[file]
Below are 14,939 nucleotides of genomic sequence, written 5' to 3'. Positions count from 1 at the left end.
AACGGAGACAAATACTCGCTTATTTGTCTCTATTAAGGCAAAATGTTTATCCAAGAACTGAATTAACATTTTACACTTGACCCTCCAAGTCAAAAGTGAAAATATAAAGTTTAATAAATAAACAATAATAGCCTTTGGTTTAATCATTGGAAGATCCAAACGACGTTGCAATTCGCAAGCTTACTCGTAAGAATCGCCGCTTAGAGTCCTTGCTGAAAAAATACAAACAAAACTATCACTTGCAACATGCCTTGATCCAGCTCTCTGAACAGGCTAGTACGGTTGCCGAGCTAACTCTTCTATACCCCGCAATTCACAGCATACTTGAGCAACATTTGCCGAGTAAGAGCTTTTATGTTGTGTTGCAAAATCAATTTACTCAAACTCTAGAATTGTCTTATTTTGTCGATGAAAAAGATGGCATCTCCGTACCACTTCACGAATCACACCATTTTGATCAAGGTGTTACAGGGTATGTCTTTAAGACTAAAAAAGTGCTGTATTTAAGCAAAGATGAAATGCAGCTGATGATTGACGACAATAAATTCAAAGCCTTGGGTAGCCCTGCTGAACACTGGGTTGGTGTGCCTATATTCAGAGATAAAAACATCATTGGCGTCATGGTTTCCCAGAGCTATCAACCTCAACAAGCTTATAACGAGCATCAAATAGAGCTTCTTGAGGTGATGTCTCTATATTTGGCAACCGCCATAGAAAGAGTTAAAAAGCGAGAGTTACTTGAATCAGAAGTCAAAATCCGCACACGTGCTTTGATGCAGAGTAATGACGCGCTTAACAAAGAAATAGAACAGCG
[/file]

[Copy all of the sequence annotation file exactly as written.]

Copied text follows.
Below are 14,939 nucleotides of genomic sequence, written 5' to 3'. Positions count from 1 at the left end.
AACGGAGACAAATACTCGCTTATTTGTCTCTATTAAGGCAAAATGTTTATCCAAGAACTGAATTAACATTTTACACTTGACCCTCCAAGTCAAAAGTGAAAATATAAAGTTTAATAAATAAACAATAATAGCCTTTGGTTTAATCATTGGAAGATCCAAACGACGTTGCAATTCGCAAGCTTACTCGTAAGAATCGCCGCTTAGAGTCCTTGCTGAAAAAATACAAACAAAACTATCACTTGCAACATGCCTTGATCCAGCTCTCTGAACAGGCTAGTACGGTTGCCGAGCTAACTCTTCTATACCCCGCAATTCACAGCATACTTGAGCAACATTTGCCGAGTAAGAGCTTTTATGTTGTGTTGCAAAATCAATTTACTCAAACTCTAGAATTGTCTTATTTTGTCGATGAAAAAGATGGCATCTCCGTACCACTTCACGAATCACACCATTTTGATCAAGGTGTTACAGGGTATGTCTTTAAGACTAAAAAAGTGCTGTATTTAAGCAAAGATGAAATGCAGCTGATGATTGACGACAATAAATTCAAAGCCTTGGGTAGCCCTGCTGAACACTGGGTTGGTGTGCCTATATTCAGAGATAAAAACATCATTGGCGTCATGGTTTCCCAGAGCTATCAACCTCAACAAGCTTATAACGAGCATCAAATAGAGCTTCTTGAGGTGATGTCTCTATATTTGGCAACCGCCATAGAAAGAGTTAAAAAGCGAGAGTTACTTGAATCAGAAGTCAAAATCCGCACACGTGCTTTGATGCAGAGTAATGACGCGCTTAACAAAGAAATAGAACAGCG